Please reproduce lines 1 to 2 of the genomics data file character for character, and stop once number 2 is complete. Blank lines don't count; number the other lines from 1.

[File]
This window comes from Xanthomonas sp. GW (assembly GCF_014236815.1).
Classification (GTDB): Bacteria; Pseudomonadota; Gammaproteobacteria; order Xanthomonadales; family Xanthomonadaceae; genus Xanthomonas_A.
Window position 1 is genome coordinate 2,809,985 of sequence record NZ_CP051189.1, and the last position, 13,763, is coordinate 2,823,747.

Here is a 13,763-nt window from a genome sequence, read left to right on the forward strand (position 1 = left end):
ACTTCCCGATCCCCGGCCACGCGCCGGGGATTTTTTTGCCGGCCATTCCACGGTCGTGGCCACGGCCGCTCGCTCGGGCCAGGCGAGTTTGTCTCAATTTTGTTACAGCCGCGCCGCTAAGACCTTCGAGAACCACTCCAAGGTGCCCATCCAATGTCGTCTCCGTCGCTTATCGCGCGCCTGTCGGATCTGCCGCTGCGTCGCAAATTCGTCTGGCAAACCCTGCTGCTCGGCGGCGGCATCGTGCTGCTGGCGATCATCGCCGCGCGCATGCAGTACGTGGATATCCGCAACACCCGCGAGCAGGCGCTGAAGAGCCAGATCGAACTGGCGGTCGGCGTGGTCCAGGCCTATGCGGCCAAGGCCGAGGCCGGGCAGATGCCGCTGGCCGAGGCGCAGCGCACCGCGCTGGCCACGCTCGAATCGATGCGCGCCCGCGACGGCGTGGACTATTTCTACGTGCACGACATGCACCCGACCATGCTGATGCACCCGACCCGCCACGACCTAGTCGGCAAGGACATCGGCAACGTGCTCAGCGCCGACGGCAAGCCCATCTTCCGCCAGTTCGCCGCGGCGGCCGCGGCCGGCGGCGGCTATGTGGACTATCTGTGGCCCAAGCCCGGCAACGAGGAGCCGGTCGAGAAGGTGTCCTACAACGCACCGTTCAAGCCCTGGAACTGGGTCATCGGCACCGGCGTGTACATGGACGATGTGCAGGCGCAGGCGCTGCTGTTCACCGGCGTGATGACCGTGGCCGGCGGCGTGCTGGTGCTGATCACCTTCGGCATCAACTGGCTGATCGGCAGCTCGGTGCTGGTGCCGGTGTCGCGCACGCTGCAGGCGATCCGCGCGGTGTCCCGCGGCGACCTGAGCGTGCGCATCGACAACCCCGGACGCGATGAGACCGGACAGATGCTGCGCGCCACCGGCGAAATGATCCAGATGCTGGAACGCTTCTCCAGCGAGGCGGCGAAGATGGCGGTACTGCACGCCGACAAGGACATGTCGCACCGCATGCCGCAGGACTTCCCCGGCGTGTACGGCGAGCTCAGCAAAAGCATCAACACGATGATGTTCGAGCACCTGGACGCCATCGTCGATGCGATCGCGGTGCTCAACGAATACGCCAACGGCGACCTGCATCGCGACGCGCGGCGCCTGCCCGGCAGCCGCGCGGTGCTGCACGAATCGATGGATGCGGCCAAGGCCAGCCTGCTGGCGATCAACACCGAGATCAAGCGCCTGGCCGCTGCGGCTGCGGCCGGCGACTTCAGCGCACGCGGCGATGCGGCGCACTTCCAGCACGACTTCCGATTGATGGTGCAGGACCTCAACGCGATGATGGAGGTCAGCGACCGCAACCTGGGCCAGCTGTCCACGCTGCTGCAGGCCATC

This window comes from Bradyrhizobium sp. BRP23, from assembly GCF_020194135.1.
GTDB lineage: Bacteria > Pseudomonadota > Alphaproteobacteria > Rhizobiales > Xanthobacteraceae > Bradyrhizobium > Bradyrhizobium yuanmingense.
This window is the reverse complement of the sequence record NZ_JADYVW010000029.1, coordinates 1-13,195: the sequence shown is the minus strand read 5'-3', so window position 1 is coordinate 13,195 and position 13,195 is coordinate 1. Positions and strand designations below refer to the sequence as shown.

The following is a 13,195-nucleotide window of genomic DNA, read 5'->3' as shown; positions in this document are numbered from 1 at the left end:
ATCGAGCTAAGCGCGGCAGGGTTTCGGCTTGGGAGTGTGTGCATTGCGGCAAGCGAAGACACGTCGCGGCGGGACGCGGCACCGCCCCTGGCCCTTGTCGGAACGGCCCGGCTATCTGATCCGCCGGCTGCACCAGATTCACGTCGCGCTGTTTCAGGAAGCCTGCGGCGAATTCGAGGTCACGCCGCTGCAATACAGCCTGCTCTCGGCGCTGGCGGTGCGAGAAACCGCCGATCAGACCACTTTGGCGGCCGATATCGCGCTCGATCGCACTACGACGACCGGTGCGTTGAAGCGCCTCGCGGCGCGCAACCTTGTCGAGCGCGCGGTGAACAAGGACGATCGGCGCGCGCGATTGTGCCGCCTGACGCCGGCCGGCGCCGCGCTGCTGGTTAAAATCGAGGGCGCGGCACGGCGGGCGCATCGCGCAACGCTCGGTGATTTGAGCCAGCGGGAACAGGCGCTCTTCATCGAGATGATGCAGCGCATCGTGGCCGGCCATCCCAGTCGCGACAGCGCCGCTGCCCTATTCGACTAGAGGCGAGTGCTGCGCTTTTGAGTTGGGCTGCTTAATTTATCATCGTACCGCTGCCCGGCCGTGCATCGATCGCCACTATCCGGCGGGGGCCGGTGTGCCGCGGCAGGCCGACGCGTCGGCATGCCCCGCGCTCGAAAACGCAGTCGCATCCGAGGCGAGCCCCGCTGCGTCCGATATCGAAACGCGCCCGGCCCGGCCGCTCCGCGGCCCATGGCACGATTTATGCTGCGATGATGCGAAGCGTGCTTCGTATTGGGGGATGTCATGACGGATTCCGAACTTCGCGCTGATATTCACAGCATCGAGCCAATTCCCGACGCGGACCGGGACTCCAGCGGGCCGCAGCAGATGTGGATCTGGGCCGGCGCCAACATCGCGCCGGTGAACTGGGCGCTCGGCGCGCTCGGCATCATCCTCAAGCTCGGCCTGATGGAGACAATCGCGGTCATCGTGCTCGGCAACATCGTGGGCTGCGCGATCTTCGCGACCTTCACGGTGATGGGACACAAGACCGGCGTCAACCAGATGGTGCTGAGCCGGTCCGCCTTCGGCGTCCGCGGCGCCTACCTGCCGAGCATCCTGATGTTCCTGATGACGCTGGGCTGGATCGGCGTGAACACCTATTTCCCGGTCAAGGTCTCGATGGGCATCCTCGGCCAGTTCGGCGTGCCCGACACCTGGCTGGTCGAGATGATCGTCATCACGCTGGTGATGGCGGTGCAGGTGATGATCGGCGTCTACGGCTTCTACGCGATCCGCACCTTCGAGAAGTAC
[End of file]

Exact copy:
This window comes from Xanthomonas sp. GW (assembly GCF_014236815.1).
Classification (GTDB): Bacteria; Pseudomonadota; Gammaproteobacteria; order Xanthomonadales; family Xanthomonadaceae; genus Xanthomonas_A.